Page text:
Arabian-inspired. Muslim written. Powerful characters. Magic. Assassins.

What more do I need? 

We Hunt the Flame is published on May 14, 2019 wherever books are sold.

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READ AN EXCERPT HERE. ADD TO GOODREADS.

 

Review | Vengeful by V.E. Schwab

VIllains (1 of 3)

Summary

“Magneto and Professor X. Superman and Lex Luthor. Victor Vale and Eli Ever. Sydney and Serena Clarke. Great partnerships, now soured on the vine.

But Marcella Riggins needs no one. Flush from her brush with death, she’s finally gained the control she’s always sought—and will use her new-found power to bring the city of Merit to its knees. She’ll do whatever it takes, collecting her own sidekicks, and leveraging the two most infamous EOs, Victor Vale and Eli Ever, against each other.

With Marcella’s rise, new enmities create opportunity–and the stage of Merit City will once again be set for a final, terrible reckoning.” (via Amazon

Year Published: 2018

Genre: Science Fiction/Fantasy

Page Count: 480 pages

Rating: ☆☆☆½

VIllains (2 of 3)

Review

Vengeful was probably what the first readers of Vicious were waiting for since the original release in 2013. If I waited five years for the sequel, I might have enjoyed it more. Vicious was fresh in my mind since I read it over 9 months ago, therefore making it too easy to compare.

My 3.5 star rating is mostly based on personal enjoyment. I rounded up Vengeful to 4 stars on Goodreads for quality of writing and the sheer boldness to pull everything off.  V.E. Schwab’s writing is so visual (see the Shades of Magic series) and full of intrigue, that I could totally see her becoming a filmmaker someday.

“There was no place for power like that in the world. She would carve a swathe of chaos, until she was put down.”

I found Vengeful to be cinematic albeit somewhat predictable. Nothing of consequence truly happened until the very end. You know how there’s the basic story telling format (exposition, rising action, climax, falling action, resolution)? Vengeful was 80% rising action with little to no climax for me. The stakes weren’t there. No one had anything to lose (or gain). I didn’t question the character’s decisions. I didn’t feel conflicted. The story didn’t leave me with anything to ponder. There were even moments where I felt like reading a biology textbook. In the end, Vengeful was about freedom or free will.

“What if death didn’t change a person’s nature, only amplified it?”

I wish I could say that at the very least I was entertained or amused, but instead I found myself growing bored by every character having an internal monologue of how they thought they were the superior EO and deserved to live or the characters against humans with extraordinary abilities thought they either deserved to die or be imprisoned. I did like the addition of Marcella, but I missed the dynamic of Victor and Eli. When all the characters finally intersect in the end, it happens so briefly. I would have liked more inner EO conflict. Vicious felt more interpersonal. There wasn’t as much believable interactions between characters here.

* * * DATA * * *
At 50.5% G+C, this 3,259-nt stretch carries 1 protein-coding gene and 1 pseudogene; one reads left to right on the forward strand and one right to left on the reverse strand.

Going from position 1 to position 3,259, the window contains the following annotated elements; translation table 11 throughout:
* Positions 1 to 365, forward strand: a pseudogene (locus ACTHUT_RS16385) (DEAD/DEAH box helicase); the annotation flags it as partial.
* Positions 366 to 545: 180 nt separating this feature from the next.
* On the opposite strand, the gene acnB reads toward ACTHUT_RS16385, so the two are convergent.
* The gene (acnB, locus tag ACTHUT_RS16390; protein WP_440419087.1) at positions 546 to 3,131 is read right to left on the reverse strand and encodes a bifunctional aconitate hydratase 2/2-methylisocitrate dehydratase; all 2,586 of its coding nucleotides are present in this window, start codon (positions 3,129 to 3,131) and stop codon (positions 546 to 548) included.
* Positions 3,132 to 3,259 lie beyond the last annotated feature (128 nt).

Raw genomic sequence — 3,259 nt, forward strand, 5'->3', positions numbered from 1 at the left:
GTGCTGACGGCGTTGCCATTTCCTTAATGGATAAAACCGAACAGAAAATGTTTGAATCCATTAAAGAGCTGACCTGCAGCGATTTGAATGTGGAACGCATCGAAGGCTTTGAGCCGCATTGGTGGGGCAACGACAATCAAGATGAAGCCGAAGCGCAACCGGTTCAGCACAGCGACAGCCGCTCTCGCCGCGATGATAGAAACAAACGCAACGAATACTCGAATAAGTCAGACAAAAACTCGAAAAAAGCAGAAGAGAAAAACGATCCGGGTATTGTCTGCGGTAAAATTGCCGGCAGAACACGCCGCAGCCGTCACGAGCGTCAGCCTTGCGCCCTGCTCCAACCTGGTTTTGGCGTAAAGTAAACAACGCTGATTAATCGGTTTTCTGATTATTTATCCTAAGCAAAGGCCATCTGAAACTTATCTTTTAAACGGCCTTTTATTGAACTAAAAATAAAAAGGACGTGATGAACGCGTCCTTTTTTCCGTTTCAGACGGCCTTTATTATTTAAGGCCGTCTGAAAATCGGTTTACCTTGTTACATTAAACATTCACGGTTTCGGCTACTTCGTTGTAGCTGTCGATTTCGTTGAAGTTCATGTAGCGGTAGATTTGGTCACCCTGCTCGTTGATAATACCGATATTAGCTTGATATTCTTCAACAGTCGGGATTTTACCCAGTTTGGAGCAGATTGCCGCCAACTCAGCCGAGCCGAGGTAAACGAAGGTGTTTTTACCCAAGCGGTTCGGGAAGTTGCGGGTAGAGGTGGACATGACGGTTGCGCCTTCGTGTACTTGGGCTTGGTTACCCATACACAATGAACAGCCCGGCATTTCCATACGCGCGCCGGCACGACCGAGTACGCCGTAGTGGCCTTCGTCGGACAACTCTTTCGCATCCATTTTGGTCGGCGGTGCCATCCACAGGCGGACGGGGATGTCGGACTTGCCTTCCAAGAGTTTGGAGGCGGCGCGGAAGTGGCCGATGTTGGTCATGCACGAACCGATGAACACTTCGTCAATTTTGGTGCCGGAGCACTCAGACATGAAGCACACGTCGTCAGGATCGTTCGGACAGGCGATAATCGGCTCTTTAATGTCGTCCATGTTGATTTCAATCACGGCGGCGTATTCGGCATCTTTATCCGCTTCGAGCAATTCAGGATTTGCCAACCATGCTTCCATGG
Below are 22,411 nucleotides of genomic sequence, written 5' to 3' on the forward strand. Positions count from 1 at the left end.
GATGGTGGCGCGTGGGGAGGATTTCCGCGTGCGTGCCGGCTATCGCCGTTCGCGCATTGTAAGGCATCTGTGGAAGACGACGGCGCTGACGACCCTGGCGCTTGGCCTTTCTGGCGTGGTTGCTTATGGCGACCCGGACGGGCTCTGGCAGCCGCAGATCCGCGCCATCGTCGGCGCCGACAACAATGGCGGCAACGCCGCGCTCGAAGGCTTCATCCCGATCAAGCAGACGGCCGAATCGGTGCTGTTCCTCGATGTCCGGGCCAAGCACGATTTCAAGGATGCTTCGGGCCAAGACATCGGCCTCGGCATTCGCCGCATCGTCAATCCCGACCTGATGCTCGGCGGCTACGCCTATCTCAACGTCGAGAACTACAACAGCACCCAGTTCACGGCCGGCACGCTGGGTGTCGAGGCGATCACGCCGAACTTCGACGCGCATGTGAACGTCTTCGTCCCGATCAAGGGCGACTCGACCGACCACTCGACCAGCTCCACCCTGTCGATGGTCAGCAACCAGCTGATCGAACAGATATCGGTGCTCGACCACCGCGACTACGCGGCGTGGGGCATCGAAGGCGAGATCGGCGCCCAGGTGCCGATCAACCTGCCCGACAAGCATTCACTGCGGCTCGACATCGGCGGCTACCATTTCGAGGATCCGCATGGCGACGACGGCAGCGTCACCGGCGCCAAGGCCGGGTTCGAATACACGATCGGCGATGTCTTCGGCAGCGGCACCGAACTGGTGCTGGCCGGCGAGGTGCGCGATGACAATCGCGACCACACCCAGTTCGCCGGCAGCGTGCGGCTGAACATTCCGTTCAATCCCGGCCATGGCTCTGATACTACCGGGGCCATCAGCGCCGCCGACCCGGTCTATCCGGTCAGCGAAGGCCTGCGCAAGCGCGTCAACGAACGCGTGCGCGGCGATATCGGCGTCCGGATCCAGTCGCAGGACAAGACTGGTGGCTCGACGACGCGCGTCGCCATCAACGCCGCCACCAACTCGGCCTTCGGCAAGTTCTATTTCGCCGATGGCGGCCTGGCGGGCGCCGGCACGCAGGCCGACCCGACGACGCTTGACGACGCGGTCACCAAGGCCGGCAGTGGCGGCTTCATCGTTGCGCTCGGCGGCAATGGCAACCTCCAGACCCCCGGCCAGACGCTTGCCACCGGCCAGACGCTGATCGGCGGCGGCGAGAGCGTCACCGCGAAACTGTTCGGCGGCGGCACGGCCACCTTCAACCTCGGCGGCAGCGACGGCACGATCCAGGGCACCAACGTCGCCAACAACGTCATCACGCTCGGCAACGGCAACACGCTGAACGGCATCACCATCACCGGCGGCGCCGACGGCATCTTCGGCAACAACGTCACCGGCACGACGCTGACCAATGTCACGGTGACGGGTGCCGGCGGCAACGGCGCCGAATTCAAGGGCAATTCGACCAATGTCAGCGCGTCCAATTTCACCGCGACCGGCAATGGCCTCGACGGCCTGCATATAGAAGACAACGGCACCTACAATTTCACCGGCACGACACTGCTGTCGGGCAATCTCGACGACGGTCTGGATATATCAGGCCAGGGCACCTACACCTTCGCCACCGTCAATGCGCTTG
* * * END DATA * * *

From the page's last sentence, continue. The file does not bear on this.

“Our abilities are complementary. She ruins. I regenerate. There’s a cosmic elegance to it, don’t you think?”

On more of a positive note, I appreciated getting more of Eli’s backstory. I almost sympathize with his motivations and character because of it. Through the flashbacks, we get a sense that he may experience symptoms of behavior typical of antisocial personality disorder. Though Marcella’s storyline is a little bit cliched for what I expect for a V.E. Schwab novel, she is the living definition of femme fatale—something I rarely see in literature. I don’t want to play down the importance of Marcella’s character, but that would mean this review would have to be 500 words longer. Instead, I encourage you to read Chaima review’s and skip to the section where she beautifully summarizes Marcella’s character.

While Vicious was a philosophical, morally gray story with a longtime conflict between two best friends, Vengeful felt surface-level in terms of the relationships and plot. If I had to compare the two, the former is more character-drive, while the latter is action-driven without that pull, that hook, to make me feel emotionally invested in the characters. I wanted so much more characterization but instead the focus was on everyone’s end goal, which were all more or less the same.

Ultimately, Vengeful is a adrenaline-inducing sequel with flare that loses a little bit of it’s fire too soon.

“She was done playing by other people’s rules. Done hiding. If you lived in the dark, you died in the dark. But stand in the light, and it was that much harder to make you disappear.”

Content warning: death, gore, abuse, torture

See below for additional thoughts.

Continue reading “Review | Vengeful by V.E. Schwab”